"Human behaviour flows from three main sources: desire, emotion, and knowledge." - Plato
Threes are seen and heard as complete groups, and it is seems to be much easier for us to remember. For example would - The TWO Little Pigs, Goldilocks and the FIVE Bears or even Scrooge being visited by a FOURTH ghost of Christmas – have made as memorable stories? It's also no coincidence that stories on their most basic level have three distinct phases: a beginning, a middle and an end.
When Tony Blair gave his rousing speech to the Labour party conference in 1996, it was the deliberate use of threes that had a lasting memory on the British public and the press.
When Steve Jobs gave his brilliant speech to graduates at Stanford in 2005, he started by saying "Today I want to tell you three stories from my life. That's it, no big deal, just three stories". He went on to use those three stories to give a personal and moving guide on how to live your life.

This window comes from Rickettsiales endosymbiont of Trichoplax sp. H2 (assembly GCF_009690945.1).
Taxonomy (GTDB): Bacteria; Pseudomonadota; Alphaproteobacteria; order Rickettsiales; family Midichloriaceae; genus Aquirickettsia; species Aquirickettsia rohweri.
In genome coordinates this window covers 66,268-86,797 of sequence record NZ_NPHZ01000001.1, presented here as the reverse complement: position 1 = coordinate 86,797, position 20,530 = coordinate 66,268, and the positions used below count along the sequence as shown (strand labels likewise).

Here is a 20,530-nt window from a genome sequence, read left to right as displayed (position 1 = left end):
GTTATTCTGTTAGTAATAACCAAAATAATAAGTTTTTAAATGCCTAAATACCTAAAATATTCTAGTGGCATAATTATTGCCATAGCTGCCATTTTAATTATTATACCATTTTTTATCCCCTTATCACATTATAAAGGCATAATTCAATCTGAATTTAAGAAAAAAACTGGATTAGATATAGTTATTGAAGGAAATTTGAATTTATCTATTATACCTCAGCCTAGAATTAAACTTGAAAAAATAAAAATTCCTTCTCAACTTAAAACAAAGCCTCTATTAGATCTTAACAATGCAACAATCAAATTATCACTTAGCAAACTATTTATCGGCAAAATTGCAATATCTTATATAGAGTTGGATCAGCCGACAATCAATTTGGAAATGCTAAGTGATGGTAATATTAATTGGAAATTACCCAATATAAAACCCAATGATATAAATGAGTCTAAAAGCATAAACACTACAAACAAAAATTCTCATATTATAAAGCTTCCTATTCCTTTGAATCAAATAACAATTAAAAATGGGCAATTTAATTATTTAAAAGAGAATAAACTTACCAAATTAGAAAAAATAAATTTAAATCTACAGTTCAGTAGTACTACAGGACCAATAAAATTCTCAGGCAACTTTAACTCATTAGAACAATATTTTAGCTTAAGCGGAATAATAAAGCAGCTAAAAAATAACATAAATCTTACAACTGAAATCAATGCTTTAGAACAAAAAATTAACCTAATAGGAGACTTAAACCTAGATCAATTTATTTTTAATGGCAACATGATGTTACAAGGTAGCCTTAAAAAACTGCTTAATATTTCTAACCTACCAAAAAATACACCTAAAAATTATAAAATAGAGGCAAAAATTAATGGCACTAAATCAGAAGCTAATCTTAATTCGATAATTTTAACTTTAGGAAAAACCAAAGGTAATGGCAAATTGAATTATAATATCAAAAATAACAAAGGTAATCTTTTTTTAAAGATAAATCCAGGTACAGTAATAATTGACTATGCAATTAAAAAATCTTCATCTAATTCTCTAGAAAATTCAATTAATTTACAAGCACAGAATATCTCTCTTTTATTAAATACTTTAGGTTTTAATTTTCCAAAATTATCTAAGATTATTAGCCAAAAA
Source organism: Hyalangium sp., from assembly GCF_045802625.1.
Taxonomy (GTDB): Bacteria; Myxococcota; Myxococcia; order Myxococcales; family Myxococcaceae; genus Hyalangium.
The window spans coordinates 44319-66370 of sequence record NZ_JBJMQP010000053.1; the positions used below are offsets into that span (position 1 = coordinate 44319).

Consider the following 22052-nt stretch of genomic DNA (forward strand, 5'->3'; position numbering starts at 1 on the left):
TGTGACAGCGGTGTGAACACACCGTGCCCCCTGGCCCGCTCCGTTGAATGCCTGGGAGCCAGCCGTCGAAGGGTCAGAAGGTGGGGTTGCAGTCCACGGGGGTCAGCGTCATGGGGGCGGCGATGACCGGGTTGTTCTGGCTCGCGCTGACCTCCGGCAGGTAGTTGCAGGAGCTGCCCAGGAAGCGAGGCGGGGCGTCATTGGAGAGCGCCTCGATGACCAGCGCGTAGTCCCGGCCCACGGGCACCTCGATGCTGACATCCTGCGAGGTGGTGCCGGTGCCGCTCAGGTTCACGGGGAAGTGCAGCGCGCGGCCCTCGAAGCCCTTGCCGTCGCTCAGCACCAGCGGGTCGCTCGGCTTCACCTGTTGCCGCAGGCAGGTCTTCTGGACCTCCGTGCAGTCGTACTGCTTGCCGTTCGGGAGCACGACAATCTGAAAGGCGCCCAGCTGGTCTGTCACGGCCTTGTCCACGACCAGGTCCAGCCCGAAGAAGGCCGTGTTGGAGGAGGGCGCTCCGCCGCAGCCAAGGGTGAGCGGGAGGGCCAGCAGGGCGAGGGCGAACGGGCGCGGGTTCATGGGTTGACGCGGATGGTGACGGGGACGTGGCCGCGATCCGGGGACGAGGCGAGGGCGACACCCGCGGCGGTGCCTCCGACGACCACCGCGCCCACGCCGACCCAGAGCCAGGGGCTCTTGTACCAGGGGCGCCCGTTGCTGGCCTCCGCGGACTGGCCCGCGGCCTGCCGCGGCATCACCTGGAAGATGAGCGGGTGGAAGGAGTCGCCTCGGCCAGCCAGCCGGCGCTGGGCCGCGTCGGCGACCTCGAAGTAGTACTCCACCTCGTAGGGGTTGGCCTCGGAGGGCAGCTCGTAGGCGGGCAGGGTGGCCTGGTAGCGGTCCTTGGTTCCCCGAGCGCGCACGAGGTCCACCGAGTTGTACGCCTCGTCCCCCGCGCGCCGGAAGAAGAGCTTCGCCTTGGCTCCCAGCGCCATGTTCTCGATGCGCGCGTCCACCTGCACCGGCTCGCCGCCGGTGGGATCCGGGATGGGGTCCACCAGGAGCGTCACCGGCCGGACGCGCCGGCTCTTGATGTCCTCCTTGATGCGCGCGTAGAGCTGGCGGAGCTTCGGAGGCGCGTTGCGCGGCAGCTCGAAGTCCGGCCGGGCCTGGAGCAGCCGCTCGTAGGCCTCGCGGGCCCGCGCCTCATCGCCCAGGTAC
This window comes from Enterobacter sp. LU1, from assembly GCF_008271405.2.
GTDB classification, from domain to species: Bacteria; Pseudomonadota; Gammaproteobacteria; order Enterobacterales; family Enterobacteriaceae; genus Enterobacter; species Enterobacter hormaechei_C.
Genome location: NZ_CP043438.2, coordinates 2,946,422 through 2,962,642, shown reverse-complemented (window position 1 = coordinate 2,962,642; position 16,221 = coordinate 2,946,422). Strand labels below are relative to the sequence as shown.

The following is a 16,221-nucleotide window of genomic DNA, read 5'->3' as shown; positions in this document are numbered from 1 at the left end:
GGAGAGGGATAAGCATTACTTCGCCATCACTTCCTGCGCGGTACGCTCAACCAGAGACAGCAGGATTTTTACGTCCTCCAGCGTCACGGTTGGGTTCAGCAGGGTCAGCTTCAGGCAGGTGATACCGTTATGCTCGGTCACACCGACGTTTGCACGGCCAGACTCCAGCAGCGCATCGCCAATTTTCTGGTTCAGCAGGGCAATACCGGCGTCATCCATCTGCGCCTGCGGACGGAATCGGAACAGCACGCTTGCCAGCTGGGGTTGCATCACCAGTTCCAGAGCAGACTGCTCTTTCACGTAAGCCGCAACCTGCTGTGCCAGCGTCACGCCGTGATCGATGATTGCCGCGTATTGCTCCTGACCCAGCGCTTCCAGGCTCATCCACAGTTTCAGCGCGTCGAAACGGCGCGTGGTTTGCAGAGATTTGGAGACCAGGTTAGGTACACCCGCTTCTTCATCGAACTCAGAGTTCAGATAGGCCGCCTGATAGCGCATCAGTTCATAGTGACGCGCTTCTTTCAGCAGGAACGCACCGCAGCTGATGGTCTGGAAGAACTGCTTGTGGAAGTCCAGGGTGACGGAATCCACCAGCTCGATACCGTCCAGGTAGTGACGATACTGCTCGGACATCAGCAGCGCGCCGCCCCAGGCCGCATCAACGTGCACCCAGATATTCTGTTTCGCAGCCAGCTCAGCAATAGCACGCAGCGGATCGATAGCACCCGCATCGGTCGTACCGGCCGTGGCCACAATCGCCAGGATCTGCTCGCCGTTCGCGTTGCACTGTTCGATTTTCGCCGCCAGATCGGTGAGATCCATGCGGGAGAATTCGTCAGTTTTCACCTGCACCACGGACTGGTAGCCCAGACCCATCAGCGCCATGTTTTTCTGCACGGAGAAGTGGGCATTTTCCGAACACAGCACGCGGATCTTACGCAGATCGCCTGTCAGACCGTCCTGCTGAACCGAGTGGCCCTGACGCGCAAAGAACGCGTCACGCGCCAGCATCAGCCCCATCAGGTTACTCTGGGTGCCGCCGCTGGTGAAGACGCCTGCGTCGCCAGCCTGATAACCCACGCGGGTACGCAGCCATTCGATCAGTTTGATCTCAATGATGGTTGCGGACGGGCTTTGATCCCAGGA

In Orson Welles' Citizen Kane, there is a memorable use of threes in Kane's closing lines to Mr Thatcher, the character's guardian and banker - "You're right, I did lose a million dollars last year. I expect to lose a million dollars this year. I expect to lose a million dollars next year. You know, Mr. Thatcher, at the rate of a million dollars a year, I'll have to close this place in, 60 years".
The next time you are putting together your next presentation, look at where you can create groups of three to emphasise your points and increase the power of your key message. Like all good rules be prepared to break it as well - the last thing you would want is your audience to notice you are using it.
Sometimes, when you’re facilitating a meeting or running a longer session with people, your carefully worked-out sequence and structure can get thrown off course by the people you’re with. How do you get them back on track while still keeping in the flow? > Read more